I wonder if she’d accept a penny for her thoughts?

Salt Lake City Mayor Peter Corroon hopes by reaching across the aisle to select his Light Guv running mate he can overcome the huge advantage Utah Republicans have in statewide elections. Recent polls show him falling further behind incumbent “Accidental Governor” Gary Herbert. His selection of retiring state Rep. Sheryl Allen, a lifelong Republican who co-founded the centrist (?) Reagan Caucus.

With a Deseret News survey showing that a majority of delegates attending this weekend’s GOP state convention supportive of the Tea Party (where ultra-conservative and long-time Senator Bob Bennett appears heading for a resounding rejection), it’s seems that Corroon is hoping the extreme right turn the GOP has taken in recent months might be too much for lifetime members of the party.

Will picking a moderate Republican make a difference? It’s not unprecedented – picking a GOP Light Guv dance partner helped Dem Kathleen Sebelius back in 2006 – although her pick, Mark Parkinson switched party affiliation before being named to the ticket. Or is this simply a publicity stunt from a long-shot Democratic candidate running in a very Republican state in what many politicos believe will be a very Republican election year?

Or might moderate Republicans follow Allen across the aisle?

On Monday, Allen shrugged off the potential for political fallout from within her own party for joining the Democratic ticket.

“I really want to preach the gospel of bipartisanship,” she said, “that cooperation is more important than party politics. Utah needs to come first. I hope that becomes the trend across the nation.”

Despite her moderate views, Allen insisted Monday that she remains Republican, although she plans to attend Saturday’s Utah Democratic Convention.

“I’m not coming out of the closet,” she said. “I’m still Republican. But I am a Republican who likes to cross the aisle — always have been, always will be. That is how you solve problems. I would love it if Washington would do that more often.”

Did she just commit political suicide in this partisan era? Or might she have stumbled upon the true desire of the  American electorate?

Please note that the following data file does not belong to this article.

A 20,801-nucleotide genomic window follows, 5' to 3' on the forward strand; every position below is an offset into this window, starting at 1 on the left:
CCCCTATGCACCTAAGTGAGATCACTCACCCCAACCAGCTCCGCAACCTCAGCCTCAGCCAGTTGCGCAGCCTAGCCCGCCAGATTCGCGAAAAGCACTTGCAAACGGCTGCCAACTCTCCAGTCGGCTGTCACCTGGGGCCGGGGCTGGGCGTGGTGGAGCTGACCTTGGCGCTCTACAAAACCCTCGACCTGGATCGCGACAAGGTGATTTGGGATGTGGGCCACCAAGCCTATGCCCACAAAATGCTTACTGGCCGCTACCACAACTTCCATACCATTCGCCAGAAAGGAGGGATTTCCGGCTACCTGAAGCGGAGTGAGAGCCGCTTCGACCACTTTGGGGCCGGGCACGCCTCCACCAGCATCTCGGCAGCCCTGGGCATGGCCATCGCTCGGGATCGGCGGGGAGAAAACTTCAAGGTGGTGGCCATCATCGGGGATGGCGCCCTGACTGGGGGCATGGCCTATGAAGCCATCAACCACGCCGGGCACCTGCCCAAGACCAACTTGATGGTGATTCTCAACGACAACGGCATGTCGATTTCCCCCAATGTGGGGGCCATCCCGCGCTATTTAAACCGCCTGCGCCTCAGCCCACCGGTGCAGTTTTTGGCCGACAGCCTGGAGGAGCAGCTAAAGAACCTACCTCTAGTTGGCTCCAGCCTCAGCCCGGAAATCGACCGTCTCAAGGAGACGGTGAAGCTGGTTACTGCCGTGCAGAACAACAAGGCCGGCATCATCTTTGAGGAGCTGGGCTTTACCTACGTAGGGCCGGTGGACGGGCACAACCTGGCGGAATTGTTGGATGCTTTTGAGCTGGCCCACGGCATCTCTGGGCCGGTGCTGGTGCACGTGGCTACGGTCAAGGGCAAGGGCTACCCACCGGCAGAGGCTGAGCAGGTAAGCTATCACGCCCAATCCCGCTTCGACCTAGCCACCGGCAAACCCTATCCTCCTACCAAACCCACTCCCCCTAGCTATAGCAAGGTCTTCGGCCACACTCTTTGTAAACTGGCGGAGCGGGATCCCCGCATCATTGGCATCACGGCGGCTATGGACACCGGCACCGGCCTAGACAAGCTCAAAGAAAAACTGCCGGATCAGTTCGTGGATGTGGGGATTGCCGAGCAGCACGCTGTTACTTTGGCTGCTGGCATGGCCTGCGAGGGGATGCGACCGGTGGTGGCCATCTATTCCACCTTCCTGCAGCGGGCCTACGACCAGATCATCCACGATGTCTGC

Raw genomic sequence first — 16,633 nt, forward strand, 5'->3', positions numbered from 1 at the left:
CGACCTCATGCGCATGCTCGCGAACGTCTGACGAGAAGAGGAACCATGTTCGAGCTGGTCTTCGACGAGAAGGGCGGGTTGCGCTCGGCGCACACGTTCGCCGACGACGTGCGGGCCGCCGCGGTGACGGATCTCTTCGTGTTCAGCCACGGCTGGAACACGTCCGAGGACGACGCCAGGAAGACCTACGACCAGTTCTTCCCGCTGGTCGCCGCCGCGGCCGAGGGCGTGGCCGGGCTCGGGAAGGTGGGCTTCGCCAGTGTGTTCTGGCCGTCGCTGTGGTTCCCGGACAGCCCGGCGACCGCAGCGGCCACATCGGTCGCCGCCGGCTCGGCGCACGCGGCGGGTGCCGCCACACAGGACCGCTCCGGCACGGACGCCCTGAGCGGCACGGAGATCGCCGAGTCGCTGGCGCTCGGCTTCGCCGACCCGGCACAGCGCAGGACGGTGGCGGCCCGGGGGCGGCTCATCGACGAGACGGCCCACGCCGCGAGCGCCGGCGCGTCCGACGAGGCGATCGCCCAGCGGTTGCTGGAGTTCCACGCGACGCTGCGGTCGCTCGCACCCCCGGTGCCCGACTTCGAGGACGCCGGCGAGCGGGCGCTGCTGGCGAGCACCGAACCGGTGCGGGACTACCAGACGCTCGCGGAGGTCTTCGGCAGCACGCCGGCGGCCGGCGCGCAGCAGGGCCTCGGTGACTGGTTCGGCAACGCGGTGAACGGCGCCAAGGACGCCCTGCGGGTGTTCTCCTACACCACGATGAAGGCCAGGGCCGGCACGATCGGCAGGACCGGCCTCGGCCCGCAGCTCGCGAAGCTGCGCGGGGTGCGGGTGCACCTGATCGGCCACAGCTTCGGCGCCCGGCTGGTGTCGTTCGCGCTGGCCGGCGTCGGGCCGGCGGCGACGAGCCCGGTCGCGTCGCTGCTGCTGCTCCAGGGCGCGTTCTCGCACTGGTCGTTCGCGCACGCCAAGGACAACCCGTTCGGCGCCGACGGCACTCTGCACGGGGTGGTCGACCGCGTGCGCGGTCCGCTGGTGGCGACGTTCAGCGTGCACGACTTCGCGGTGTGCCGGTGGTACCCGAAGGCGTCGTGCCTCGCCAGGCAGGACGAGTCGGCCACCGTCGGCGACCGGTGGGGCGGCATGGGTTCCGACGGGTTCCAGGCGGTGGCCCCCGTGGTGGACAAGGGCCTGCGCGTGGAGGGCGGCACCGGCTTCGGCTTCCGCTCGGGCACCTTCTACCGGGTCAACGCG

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One Accidental Governor Cruising

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Utah’s Gary Herbert (who took over when Obama sent his predecessor Jon Huntsman on a slow boat to China) appears to be escaping the wrath of the anti-incumbent fury engulfing other Republicans in the Beehive State. A Mason-Dixon poll conducted for the Salt Lake Tribune finds Herbert with a whopping 31-point advantage over Democratic challenger Salt Lake City Mayor Peter Corroon.

A poll taken three months ago showed Corroon trailing 55-30, with 15% undecided. Since then, Corroon has been stuck in place at that 30% benchmark (cold that be the ceiling for Democrats in this conservative state?) and Herbert has picked up six percentage points – with undecideds now only at 9%. One of Corroon’s biggest challenges (other than the D next to his name) is a relatively low name ID around the state. After months of campaigning he is still unknown to 20% of voters.

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Paterson to Call It Quits

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“Accidental Governor” David Paterson’s turbulent tenure in Albany will end without the spectacle of the embattled incumbent seeking re-election to the post he assumed when Eliot Spitzer resigned. It wasn’t abysmal poll numbers, the governor’s inability to manage the incapacitating gridlock from last summer’s senate stalemate in Albany nor recent media reports about Paterson’s aloof and disengaged management style that precipitated the surrender.

The end comes amid the allegations the governor may have abused his power by interfering in a criminal investigation of one of his senior aides. Despite assurances he would continue his recently launched campaign, the political support had simply evaporated. According to Politico:

Asked what finally forced Paterson’s hand, a senior Democrat close to the White House said, “In the end he was rebuffed everywhere he turned for support.”

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What is He Thinking?

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The start of every American Idol season provides numerous cringe-worthy moments where a tone-deaf aspirant attempts to impress the panel of judges with a voice that should never be allowed out of a well-insulated shower stall. Dreams of fame and fortune blind these youngsters to their blatant inability to carry a tune. Like a horrific car accident on the highway, many of us find it impossible to look away.

I often find myself asking, doesn’t anyone love that person enough to tell him the truth before they step in front of cameras and embarrass themselves on national TV?

This is the same thought I have upon hearing the news David Paterson is defiantly running for re-election.